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The Blackmar-Diemer Gambit is controversial to say the least, but let's face it: there's gotta' be something wrong with this this thing. Instead of the more common 3.Nc3, my opponent tries 3.Be3!? This is sort of a transposition from the French line: 1.e4 e6 2.d4 d5 3.Be3, which is also considered a lemon. I used to play this myself, against the annoying French Defense, back during the Carter Administration. I had very mixed results. Here, I figured a quick crush was at hand, since I was already familiar with the line.....
Even though a gambit may be "Refuted", it is still complicated and it is very easy to give up tiny advantage if your under 2000 rated.
"Complicated"! Really!? Chess? You're kidding!
Forget the ridiculous example in the first post. The question is: Just how bad is the alternative move 3.Be3 in this line? The idea, of course, is to follow up with Nd2, which now doesn't block the bishop. It also discourages the annoying pin Bb4 because of c3. After 3...e6 4.Nd2 Nf6 5.c3, white's position looks good, and flexible. He can continue with g2 or Qc2 or Ne2.
Many people say the best you can do is to decline the e4 pawn and play 2...e6 or 2...c6
As BDG-player you MUST be prepared for the French and the Caro-Kann.
And i think, most "serious" BDG-player are prepared.
You can choose other gambits like the Alapin or Diemer-Duhm-Gambit with 3.c4 or the Winckelmann-Reimer-Gambit
or you can choose to play the French and search for a sharp variation like the Aljechin-Chatard.
So there are many alternatives, when Black is not eating the pawn in the second move.
After 3.Nc3 or 3.f3 a solid possibilty is ...e5.
If 3.Be3 e5! is even stronger, 4.d5? f5 threatening f4 or 4.de5 Qd1 5.Kd1 Nc6 are good for black
Thanks TomKf. But what about simply 4.Nc3.? If 4...Bb4 5.Bc4. Or 4...exd4 5.Bxd4 Nc6 6.Bb5. Nothing earth-shaking here, but I'm not convinced the mainline 3.Nc3 is markedly better than the strangely neglected 3.Be3.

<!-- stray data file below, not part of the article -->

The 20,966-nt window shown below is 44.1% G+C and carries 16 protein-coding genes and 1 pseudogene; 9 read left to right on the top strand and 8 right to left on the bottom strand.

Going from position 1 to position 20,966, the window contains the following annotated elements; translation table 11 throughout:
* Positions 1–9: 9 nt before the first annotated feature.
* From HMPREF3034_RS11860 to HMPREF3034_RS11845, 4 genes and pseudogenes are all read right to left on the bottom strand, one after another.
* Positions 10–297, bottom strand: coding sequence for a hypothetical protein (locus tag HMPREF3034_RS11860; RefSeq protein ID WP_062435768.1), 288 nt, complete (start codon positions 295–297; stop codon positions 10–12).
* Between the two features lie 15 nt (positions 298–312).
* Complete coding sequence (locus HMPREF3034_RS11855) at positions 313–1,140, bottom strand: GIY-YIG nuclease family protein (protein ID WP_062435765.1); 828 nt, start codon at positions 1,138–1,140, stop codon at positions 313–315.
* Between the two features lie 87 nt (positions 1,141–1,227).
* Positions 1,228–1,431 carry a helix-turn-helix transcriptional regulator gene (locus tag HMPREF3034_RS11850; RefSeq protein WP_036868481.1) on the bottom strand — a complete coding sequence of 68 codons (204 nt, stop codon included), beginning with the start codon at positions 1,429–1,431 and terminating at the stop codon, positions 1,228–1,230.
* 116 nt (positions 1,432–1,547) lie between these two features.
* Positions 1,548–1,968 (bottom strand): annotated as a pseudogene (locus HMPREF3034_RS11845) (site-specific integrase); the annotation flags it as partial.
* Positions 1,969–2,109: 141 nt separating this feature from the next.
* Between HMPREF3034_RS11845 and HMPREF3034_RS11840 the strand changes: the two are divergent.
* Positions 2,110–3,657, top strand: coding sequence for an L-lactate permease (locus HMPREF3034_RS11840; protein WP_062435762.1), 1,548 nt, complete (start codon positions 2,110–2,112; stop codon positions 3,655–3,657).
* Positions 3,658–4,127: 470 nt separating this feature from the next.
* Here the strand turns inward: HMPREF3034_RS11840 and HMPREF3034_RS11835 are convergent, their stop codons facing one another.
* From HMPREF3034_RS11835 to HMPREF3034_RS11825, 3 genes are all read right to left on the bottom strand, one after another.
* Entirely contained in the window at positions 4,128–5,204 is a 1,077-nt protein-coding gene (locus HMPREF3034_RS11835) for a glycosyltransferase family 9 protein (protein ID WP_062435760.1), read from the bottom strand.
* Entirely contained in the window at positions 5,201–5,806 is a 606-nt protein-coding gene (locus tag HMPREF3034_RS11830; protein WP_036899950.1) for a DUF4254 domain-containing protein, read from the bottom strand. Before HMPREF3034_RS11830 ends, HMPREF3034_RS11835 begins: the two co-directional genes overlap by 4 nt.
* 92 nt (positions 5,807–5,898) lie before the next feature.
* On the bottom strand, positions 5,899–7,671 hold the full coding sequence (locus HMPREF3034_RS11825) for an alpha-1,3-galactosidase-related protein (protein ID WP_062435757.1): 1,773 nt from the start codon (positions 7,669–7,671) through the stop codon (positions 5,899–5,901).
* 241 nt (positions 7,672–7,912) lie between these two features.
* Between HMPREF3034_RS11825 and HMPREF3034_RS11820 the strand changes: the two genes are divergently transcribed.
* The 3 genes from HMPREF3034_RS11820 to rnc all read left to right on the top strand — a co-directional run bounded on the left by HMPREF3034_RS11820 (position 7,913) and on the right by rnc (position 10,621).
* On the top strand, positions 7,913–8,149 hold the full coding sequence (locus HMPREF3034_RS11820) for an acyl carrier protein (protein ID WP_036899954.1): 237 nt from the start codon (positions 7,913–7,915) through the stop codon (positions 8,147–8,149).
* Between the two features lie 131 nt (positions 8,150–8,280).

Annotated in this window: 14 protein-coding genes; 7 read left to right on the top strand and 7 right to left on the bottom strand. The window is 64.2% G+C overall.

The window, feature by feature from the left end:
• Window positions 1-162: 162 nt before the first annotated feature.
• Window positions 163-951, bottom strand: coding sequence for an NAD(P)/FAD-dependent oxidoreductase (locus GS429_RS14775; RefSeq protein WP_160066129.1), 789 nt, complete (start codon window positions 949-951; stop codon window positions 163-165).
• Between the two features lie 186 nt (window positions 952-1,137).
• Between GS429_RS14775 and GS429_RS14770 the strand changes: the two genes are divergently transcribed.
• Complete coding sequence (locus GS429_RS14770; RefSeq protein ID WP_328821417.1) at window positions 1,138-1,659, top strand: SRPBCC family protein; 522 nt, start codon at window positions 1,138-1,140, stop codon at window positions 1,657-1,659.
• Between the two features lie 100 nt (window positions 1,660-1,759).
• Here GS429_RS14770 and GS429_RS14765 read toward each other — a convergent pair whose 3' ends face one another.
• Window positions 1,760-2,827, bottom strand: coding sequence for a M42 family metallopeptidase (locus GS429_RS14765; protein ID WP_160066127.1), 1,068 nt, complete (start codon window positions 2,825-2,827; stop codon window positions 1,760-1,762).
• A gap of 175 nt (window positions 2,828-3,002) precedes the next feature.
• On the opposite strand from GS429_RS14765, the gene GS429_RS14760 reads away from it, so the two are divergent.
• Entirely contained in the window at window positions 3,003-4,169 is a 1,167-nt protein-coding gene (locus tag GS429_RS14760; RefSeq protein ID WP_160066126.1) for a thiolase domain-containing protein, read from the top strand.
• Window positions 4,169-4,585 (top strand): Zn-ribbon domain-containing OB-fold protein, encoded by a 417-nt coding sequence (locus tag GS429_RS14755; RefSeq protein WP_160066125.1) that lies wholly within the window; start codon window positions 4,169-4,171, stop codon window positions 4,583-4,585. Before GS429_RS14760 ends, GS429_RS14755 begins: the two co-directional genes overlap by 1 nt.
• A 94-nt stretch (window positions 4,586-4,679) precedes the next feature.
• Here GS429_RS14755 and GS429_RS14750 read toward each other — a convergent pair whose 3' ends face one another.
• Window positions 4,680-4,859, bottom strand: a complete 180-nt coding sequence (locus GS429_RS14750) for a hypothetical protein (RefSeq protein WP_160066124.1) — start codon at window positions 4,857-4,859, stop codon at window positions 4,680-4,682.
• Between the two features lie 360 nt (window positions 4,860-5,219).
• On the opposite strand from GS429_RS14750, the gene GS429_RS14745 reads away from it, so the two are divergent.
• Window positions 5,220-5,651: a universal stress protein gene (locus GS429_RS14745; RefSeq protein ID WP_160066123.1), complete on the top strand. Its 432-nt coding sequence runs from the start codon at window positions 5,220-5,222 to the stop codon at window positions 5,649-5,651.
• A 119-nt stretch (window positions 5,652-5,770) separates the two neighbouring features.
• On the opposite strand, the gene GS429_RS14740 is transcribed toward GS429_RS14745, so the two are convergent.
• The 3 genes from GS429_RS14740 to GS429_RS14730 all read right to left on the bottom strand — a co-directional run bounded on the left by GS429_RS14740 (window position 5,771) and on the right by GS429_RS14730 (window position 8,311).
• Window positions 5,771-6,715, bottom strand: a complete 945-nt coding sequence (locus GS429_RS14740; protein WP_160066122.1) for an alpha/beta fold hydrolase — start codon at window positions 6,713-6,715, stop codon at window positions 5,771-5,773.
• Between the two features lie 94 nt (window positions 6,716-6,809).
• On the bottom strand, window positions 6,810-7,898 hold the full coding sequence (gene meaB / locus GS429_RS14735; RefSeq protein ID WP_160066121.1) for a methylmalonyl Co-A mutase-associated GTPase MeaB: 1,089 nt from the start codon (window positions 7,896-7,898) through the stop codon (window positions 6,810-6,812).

that transposes to an inferior line of the Lemberger variation (3.Nc3 e5 4.Be3?!) White has a hard time getting his pawn back. I copied some lines from a recent book about the BDG:
Thanks again, TomKF. Something about the Lemberger variation stinks :P Seriously though, the position after 15...Ke6 looks unclear. I guess after black's knight exits via f3 or h3, the doubled pawns will be a liability. That plus his advanced king position should give black a better endgame. But this is hardly enough to convince a stubborn wood-pusher like me to give up on 3.Be3.....
Thanks for the input, Dark_Falcon. I may have been unclear in my original post. I've never played the BDG myself. But I sometimes try the Alapin Gambit against the French, which is similar. After the first few moves it's a transposition from the BDG. Black usually captures the pawn, but can decline with 3...Nf6. After 1.e4 e6 2.d4 d5 3.Be3 dxe4 4.Nd2, black can follow-up with 4...Nf6 or the more adventurous 4...F5. This is like the Tarrasch Variation except the c1 bishop isn't blocked by the knight on d2. Of course,it's at the cost of a pawn. Game Explorer has one of those funny, swashbuckling games from the 19th century with the line: Mieses Jacques vs Lipke Paul . I don't think any high-level players use this thing today.
No prob...but as Tom said, 3.Be3 without 2...e6 doesnt work well, because of 3...e5.
so if you play 1.d4 d5 2.e4 dxe4 you are forced to play the BDG, if you want the Alapin, then you have to move 1.e4 and play it against the French.
Hey! What a coincidence! The sometimes dubious but always entertaining and typo-prone FM Eric Schiller just posted an article on the BDG on this site! Fo gigure!?
Keep in mind that that's the sort of position you have to be willing to play as White every game. In my opinion, you simply cannot do that; having all the losing chances after 15 moves as White against a good player is no way to live in chess.
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